I recently received a new ballistics program for my computer. Usually in
an article such as this, when testing any new product, I will go through a lot
of details first, then offer my opinion to the readers. This time, however,
I am going to do it entirely backwards. I want to state right from the start
that I am very impressed with the ballistics program from Barnes and all that it
has to offer for shooters, whether they load their own ammo or not.
The program is called Barnes Ballistics 2.0, and is produced and marketed by
the same Barnes Bullets company that produces fine varmint and big game
bullets in American Fork, Utah.
A major aspect of Barnes' program that impressed me is the ease of use to a
novice computer user, such as myself. My little brother and webmaster, Boge,
is extremely knowledgeable in the building, performance, and use of a
PC, but I border on computer illiteracy. My point here is that if I can use this
program, anyone can. The program is easy to download and easy to use.
The information provided by this ballistics program is absolutely astounding. After
using it for awhile, I have come to the conclusion that there is no information
that this program does not provide. If you want to know how many inches a
45-70 bullet drops at two miles, you got it. If you need to know how far to lead a
running deer at 400 yards, the program can tell you. It does not, however, tell
you that you shouldn't be shooting at a running deer at 400 yards. It is not there
for advice on how to live your life, but if you want any, and I mean any,
information on the flight of a bullet, this is your baby!
The program contains a databank on all Barnes bullets, as would be expected, but also works with any bullet
of any manufacturer. You can input the data of your favorite bullet, and the
program will calculate the results. It will also store the information on your guns
in the databank, for easy use and referral later.
Just to mention a few of the calculations that the program will make for you, look
at the following list, and it is by no means complete:
Point blank range
Lead on a moving target
Energy remaining at any range
Bullet drop at any range
Wind deflection at any range
Effects of temperature
Effects of altitude
Effects of shooting up or down hill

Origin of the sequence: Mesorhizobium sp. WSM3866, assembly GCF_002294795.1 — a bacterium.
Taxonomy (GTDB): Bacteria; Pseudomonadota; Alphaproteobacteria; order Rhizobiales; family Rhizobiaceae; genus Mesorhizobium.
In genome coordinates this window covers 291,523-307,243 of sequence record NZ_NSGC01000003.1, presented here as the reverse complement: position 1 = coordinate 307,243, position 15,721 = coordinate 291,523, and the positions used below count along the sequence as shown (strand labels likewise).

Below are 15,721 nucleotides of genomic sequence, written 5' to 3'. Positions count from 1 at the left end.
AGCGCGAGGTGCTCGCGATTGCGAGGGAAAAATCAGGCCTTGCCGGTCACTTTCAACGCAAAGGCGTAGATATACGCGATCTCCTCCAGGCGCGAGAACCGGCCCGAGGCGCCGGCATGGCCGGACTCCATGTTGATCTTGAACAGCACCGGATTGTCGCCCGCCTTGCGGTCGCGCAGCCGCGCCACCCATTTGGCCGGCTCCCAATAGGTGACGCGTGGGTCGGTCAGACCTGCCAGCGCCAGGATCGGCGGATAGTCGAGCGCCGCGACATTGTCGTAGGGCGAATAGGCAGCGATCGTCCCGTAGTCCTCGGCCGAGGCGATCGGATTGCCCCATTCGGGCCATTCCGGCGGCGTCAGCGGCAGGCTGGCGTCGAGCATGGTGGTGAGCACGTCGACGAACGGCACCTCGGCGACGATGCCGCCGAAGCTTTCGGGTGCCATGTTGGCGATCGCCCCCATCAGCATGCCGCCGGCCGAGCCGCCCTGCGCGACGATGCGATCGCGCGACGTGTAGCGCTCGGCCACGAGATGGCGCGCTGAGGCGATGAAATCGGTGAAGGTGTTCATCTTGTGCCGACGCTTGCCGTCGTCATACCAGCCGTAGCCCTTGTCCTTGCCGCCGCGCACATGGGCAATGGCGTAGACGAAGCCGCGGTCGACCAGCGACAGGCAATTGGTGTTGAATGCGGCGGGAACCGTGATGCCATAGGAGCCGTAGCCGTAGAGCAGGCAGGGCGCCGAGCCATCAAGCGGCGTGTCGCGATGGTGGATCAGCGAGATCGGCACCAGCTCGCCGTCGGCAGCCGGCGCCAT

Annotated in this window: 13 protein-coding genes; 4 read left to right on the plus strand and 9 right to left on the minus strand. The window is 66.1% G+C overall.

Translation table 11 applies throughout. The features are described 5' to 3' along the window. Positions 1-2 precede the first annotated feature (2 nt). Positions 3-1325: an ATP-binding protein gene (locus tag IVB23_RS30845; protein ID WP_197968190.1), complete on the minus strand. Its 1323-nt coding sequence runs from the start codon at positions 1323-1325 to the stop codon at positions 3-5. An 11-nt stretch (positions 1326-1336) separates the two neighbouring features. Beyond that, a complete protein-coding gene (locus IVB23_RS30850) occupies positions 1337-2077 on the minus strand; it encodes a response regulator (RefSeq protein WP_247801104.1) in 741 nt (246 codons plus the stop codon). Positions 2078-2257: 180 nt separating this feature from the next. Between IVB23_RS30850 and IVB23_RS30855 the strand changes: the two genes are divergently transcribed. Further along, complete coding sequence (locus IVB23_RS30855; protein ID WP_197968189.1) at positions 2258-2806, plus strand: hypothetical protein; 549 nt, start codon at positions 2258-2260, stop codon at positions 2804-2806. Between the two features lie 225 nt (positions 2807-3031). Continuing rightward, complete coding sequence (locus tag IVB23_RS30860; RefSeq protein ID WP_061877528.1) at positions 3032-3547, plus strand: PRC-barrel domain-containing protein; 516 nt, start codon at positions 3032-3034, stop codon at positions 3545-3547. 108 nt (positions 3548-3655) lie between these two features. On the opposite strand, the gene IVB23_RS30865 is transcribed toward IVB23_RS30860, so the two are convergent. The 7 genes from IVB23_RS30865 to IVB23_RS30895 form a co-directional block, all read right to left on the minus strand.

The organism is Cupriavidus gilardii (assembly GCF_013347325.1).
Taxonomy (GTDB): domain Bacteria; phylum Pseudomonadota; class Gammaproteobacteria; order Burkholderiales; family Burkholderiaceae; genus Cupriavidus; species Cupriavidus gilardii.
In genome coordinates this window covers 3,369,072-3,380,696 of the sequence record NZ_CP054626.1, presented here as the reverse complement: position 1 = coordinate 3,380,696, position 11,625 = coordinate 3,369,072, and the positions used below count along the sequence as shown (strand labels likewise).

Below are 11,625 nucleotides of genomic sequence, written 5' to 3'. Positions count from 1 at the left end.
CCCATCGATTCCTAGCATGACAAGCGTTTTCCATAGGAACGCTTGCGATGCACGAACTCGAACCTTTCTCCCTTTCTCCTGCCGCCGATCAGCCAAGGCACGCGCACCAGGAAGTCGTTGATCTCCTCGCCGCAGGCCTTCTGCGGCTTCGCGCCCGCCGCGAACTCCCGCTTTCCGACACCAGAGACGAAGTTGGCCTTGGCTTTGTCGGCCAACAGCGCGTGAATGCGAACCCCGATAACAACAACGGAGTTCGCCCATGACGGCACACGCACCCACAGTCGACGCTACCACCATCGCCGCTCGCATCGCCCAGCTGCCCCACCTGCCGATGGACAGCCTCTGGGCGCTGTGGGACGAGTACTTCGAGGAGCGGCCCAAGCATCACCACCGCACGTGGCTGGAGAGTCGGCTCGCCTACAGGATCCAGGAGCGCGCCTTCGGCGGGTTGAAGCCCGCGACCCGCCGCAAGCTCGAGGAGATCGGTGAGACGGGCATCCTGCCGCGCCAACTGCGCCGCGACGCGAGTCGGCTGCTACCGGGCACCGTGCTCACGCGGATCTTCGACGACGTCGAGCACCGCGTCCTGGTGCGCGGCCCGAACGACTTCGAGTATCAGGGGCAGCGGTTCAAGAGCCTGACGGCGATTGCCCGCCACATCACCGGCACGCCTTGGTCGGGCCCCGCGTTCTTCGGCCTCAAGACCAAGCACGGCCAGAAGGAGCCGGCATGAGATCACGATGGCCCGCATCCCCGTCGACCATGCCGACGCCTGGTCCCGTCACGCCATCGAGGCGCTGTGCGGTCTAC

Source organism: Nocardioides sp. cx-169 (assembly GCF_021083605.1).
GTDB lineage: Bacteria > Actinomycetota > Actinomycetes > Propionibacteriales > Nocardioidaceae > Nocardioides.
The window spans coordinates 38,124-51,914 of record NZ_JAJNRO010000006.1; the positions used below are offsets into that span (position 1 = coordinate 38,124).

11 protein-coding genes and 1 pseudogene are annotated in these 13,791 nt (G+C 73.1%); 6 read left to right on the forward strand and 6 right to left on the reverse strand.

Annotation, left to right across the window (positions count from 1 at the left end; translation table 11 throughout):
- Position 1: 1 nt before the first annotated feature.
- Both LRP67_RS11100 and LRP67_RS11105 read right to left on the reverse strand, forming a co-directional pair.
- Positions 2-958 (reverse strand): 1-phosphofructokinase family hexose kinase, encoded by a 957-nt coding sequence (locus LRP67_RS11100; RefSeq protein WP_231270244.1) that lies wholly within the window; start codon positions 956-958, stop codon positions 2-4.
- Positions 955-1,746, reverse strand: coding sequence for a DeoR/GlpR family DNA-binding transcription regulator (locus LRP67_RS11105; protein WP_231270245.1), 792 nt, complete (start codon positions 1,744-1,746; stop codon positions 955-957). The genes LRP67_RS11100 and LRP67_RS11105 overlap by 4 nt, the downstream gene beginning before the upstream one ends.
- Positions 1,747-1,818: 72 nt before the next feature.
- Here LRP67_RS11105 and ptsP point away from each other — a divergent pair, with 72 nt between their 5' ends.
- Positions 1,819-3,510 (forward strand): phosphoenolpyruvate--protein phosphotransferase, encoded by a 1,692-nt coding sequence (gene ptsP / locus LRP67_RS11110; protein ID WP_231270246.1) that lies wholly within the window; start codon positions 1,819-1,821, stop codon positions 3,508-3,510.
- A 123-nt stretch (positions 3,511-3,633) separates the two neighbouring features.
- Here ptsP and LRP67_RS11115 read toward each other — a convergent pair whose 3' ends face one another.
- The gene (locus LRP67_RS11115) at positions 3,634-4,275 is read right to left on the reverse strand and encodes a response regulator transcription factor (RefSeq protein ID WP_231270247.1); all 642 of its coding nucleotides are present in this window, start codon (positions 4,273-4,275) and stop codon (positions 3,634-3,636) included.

Time of flight
Velocity at any range
By "any range", I mean at one yard or one mile. Or two miles. Or anywhere between. If you prefer meters
to yards, it will also function with the metric system. If you've ever stared at
a distant object and wondered how long it would take for your old 30-30
bullet to get there, the program will tell you.
Many people do not realize the effect of a strong crosswind, or even a mild one,
but it makes a significant difference as to where your bullet will land out there
where the target is standing.
This program also sheds a lot of light on the subject of bullet shape. The
difference in the trajectory of a boat-tail spitzer and a roundnose bullet can be
important. With this Barnes program, there is no need to guess.
Most modern rifles can benefit greatly by a 225 yard zero as opposed to a 100 yard zero, but most shooters do
not have access to that long of a range to sight in. With the program, the data
is provided for you. It will tell you how high to set the crosshair at one hundred
yards to be dead on at two hundred,....or three hundred,....or five hundred and sixty-two. It doesn't
As I stated at the beginning of this article, I am impressed. I could go on
about the uses and advantages of this invaluable program to reloaders,
target shooters, and hunters, but you get the idea.
If you would like to try this program, you can download a trial version for free off
of Barnes' website, www.barnesbullets.com.
That's right, for free. If you like the program, and would like to keep it, just call Barnes at:
1-800-574-9200 and they will issue you a number to retain the program. The
cost is $49.95. I have other ballistics programs on my computer that cost
much more, but do not perform as well as the Barnes Ballistics 2.0. I like it.
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